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On Waiting

June 9, 2013

Raymond Tallis in Philosophy Now:

imagesWaiting reflects our helplessness, our inability to control the pace as well as the course of events. We may wait singly or collectively, privately or publicly. We may have to wait because others are before us, acknowledging our subordination to ‘the General Other’ – bowing to those social constraints that, as the sociologist Émile Durkheim pointed out, are as real as physical forces. Taking our place in the queue, we surrender our position at the centre of the universe, accepting, in a gathering of ‘anyones’, a place determined solely by the time of joining. The intensity of our resentment of queue-jumpers reflects the depth of this aspect of the social contract. (…)

Waiting transforms time into delay and we bear delay with less equanimity if we think it avoidable. Waiting for a late train, we mill about, alert for the announcement that boarding is to start. At the signal, the milling of the crowd is transformed into a swarming, and a broad river of intentions is shaped into something like a queue as it slows to pass through human and mechanical barriers and onto the platform.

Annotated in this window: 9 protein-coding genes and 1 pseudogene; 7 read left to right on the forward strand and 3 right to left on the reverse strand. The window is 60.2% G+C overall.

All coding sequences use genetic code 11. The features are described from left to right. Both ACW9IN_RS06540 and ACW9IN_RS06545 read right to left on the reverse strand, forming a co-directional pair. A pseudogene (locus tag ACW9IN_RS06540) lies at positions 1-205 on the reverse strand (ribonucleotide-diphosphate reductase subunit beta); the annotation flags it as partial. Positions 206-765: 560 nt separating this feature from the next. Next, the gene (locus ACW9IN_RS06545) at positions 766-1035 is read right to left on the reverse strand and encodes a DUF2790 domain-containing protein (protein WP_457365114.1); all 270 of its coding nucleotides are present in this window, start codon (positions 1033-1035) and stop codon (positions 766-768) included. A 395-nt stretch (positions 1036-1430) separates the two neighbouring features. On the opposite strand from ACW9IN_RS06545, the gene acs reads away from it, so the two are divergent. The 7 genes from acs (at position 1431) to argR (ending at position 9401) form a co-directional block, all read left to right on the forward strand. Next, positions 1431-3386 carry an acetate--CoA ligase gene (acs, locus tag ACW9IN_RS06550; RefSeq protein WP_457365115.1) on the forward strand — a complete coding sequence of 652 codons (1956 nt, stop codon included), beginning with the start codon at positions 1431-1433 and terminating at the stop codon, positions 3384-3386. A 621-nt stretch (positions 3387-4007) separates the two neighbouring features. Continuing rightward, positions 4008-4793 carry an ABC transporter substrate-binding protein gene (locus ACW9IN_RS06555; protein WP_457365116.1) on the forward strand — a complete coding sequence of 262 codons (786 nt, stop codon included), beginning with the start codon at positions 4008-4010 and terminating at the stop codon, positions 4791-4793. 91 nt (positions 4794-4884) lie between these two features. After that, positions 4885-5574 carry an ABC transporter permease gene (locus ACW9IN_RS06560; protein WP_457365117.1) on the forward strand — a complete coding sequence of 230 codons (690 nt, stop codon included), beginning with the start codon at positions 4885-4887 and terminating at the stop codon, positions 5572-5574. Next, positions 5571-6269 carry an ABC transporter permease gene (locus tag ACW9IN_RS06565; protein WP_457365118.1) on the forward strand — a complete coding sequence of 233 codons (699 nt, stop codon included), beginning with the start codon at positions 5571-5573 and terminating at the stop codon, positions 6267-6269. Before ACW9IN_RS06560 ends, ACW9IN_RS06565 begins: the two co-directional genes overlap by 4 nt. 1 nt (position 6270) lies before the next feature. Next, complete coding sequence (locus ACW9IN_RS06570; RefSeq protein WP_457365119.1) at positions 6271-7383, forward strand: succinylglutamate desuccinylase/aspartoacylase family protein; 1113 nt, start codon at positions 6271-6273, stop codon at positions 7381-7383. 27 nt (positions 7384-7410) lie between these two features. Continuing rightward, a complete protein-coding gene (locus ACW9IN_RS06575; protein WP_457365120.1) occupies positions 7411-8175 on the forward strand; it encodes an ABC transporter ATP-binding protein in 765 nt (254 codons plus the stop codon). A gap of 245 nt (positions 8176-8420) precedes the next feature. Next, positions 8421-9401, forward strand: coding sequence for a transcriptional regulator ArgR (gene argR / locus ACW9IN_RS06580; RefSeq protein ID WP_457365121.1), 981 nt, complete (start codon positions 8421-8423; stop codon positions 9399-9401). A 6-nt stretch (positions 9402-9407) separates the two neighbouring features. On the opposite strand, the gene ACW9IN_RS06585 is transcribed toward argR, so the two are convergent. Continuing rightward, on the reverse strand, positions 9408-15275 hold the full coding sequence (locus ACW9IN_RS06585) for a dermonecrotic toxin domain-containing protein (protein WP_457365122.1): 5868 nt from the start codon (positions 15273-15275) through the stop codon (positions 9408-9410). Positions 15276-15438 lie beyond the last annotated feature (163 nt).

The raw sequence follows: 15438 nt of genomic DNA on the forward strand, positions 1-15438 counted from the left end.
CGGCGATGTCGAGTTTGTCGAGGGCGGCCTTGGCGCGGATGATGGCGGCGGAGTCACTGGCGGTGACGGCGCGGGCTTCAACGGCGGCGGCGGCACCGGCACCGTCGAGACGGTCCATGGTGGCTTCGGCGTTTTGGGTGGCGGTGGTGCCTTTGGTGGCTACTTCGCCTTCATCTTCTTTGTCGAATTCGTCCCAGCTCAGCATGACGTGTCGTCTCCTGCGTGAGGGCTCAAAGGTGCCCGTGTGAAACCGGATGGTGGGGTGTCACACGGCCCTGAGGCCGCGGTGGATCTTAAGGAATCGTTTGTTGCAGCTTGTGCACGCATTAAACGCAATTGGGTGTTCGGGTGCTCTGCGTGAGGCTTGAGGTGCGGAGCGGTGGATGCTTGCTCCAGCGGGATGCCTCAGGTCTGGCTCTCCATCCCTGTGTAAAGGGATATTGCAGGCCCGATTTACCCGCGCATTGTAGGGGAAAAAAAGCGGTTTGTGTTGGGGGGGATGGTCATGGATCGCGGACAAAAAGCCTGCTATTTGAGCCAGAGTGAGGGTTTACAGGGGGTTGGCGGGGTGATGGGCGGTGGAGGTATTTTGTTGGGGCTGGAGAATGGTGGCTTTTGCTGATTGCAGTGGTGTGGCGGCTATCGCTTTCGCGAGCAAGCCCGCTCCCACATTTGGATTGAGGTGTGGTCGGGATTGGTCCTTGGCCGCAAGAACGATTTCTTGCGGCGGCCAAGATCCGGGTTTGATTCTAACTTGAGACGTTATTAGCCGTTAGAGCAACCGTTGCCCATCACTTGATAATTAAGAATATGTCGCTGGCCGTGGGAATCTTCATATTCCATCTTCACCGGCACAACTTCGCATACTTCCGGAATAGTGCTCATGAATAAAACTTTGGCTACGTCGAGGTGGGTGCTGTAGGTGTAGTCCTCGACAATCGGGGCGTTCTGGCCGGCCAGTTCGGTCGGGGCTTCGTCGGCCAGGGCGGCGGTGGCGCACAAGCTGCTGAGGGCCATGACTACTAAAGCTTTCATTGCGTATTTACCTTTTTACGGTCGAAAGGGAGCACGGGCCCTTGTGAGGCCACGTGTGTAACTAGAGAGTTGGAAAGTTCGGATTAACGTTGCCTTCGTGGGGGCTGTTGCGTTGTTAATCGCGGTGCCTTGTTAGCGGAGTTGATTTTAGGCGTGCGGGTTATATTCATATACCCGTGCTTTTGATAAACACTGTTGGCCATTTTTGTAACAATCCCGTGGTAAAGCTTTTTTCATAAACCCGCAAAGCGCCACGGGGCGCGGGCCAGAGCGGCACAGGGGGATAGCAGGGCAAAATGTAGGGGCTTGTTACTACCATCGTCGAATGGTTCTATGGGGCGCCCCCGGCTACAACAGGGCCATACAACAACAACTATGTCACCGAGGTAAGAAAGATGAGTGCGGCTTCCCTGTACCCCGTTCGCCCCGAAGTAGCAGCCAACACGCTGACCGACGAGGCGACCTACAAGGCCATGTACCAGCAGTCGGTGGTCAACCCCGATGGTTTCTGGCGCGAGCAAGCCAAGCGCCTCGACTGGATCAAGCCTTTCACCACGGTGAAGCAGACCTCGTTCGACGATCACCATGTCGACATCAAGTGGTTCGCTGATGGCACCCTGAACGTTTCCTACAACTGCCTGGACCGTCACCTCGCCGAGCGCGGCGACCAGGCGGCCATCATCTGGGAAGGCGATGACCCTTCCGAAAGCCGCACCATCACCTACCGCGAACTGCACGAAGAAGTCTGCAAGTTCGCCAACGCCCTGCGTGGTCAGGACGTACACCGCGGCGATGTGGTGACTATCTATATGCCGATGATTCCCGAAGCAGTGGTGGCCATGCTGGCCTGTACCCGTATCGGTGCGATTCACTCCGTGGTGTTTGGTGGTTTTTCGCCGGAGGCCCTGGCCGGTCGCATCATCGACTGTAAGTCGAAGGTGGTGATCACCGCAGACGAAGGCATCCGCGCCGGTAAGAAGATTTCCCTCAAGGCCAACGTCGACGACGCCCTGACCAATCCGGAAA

We may wait patiently or impatiently. Waiting for someone to finish the sentence, we want to shout ‘Spit it out, man’. We may betray our impatience by pacing up and down, drumming on the table, or sighing. Or we may use the same involuntary events deliberately to signify our impatience and coerce the thoughtless, or sluggish, or merely incompetent, into speeding up. We resent being kept waiting even when the alternative is not in the slightest bit attractive. (…)

To be kept waiting is to be designated as comparatively unimportant. As Roland Barthes said, to keep others waiting is the ancient prerogative of power. The one who is loved arrives late, and the one who loves tries not to arrive early. Dysfunctional states and oppressive regimes make their citizens wait for goods, services, papers, and justice. But even those who wish to serve others find they may cause their clients to wait. There is no profession that does not have its waiting rooms. Slavery and paid employment both entrain much waiting: all jobs makes us waiters. [More]

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One Comment leave one →
  1. June 9, 2013 10:17 AM

    Wow, incredible thoughts. Thanks for sharing!

    Sincerely,
    Julien Haller

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